The Passion of St. Kelly


Karl Marx said that history repeats itself, first as tragedy, then as farce. But actually there are events that repeat themselves endlessly, and when they do, it’s not funny anymore. Indeed, since the debate regarding “Exodus” (the ex-gay ministries organization) and coming out of homosexuality has been going in the United States for quite a while now, gays have lots of responses to those who promote it, and Kelly Hartline (“The Right Side: Coming Out of Homosexuality”) cannot but expect those reactions to present themselves. In fact, what’s so sad about the whole episode is that we will now have to rehearse this old debate, pretending that this stale bread is fresh. Hartline forced all of us to play some role, and there is no escape, since even if we stay silent we are complicit, and that is pretty bad, you know. Actually Ms. Hartline’s little piece is almost harmless in itself. It is quaint and esoteric on one hand, yet well-known and banal on the other. It is pseudo-scientific and factually questionable yet compassionate, humble and not too offensive. So why does Hartline do this to us? Why is she forcing us to play this un-amusing game? In other words: What is the passion of St. Kelly?

A savvy creature in the politics of the Christian Right, I am sure, Hartline knows the ready-made responses that “the lesbian/gay community” would have to her genre of compassionate Christianity: that it is homophobia disguised in goodwill; that it is ignorant of the powerful forces in society that push towards heterosexuality; that it is full of half truths and inaccuracies; that it ignores the scientific findings of the American Psychiatric Association; that she should be allowed to say whatever she wants because of the First Amendment; that we should not respond because that is what she really wants; that we must respond because she would have liked us to be silent; that the RECORD shouldn’t have published her; that it is important that the RECORD published it, and so on. Does Ms. Hartline have a penchant for the regurgitation of this unattractive dish? Though the word “perverse” was not mentioned in her article, this very word kept creeping into my mind as I was reading it, since it seemed to characterize the piece best. And indeed, what perverse desire has led Hartline to write what she did?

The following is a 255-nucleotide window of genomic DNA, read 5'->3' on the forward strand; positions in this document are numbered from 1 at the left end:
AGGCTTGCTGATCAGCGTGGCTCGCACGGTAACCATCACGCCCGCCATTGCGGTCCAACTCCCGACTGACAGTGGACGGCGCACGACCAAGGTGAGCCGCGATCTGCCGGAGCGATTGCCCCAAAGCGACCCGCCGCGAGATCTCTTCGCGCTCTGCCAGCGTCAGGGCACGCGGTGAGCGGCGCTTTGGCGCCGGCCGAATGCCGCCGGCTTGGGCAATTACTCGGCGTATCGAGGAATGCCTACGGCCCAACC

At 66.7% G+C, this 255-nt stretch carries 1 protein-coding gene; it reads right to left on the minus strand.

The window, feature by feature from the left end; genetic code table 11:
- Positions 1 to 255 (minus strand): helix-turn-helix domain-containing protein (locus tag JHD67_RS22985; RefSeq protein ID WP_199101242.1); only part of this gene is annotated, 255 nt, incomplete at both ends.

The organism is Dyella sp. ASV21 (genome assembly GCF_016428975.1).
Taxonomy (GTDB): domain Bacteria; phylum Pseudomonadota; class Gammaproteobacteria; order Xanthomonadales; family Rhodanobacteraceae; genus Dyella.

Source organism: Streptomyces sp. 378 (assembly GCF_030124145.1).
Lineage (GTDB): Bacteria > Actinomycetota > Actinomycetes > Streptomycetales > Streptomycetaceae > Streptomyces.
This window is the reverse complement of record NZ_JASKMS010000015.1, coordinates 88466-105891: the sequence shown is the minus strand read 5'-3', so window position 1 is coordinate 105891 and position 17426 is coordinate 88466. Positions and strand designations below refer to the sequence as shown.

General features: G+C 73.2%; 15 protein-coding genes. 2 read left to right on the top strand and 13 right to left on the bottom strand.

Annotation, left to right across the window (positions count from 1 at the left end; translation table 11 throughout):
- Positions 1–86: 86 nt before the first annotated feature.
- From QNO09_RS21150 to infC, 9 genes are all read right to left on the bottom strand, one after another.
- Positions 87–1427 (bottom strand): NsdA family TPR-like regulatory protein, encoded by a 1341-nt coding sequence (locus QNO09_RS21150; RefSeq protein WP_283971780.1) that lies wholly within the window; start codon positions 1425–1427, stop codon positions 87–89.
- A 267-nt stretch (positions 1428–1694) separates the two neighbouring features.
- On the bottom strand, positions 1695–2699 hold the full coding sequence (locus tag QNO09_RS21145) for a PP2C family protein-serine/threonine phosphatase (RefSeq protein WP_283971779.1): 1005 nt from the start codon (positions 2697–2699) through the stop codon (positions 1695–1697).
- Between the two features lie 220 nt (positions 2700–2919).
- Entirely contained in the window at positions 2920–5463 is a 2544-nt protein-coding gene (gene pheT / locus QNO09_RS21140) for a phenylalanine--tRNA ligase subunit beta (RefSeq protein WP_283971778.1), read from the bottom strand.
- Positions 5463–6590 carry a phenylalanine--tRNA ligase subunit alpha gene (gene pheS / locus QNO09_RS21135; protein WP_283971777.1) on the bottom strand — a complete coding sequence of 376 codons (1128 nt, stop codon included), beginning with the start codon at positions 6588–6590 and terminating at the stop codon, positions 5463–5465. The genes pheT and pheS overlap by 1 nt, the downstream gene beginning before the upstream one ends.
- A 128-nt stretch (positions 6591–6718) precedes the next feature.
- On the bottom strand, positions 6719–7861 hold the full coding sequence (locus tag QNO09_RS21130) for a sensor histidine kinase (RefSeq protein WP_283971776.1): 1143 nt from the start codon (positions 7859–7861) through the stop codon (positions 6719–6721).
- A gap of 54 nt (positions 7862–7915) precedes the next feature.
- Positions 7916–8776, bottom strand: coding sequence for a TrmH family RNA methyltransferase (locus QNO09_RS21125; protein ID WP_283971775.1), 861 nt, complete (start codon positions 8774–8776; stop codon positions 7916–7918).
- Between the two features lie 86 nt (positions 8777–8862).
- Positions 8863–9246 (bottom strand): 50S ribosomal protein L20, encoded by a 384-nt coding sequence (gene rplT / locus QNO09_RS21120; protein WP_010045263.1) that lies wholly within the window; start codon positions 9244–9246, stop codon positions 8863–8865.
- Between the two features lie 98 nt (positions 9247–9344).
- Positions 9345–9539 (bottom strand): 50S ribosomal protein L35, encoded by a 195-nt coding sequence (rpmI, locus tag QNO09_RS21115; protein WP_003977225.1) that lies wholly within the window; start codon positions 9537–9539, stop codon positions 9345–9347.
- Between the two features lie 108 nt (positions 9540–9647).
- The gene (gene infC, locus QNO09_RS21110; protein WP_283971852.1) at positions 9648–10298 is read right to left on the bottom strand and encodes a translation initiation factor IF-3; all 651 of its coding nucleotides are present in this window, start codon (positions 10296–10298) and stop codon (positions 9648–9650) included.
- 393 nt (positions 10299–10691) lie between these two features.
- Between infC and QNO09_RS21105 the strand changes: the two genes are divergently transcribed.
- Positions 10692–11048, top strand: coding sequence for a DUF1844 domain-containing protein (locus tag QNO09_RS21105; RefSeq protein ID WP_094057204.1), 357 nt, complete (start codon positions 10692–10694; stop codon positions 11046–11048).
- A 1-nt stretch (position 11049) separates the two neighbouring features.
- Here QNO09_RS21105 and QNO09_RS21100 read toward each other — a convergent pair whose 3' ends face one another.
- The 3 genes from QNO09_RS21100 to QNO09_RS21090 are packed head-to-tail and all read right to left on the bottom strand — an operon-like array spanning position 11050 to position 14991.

Could it be that Hartline wants to be a martyr? Is it possible that she wants to be attacked, yelled at, humiliated and publicly ravaged — metaphorically, of course — by gays and lesbians? Would it be too far-fetched to say that she probably desires them to bash her, call her names, call her to order? Queers must appear in her fantasies as those who torment her for being the messenger of God. They are her Pontius Pilate, her Roman gladiators, extracting blood from her, punishing her for her righteousness, making her look bashed yet glorious, bleeding yet beautiful. What is most surprising is that there are enough queers that are happy to play this role that St. Kelly has given them. They seem almost eager to be thoroughly insulted and then to go and insult back. Indeed, the relationship can be described as mentally sadomasochistic, being based on a pain inflicted by the Exodus crowd on gays and lesbians, who, in their turn, beat and abuse the former, who take almost unhidden pleasure in their resulting martyrdom. In many ways, I am also participating in this sadomasochistic game. However, I am not sure that St. Kelly desired my particular move.

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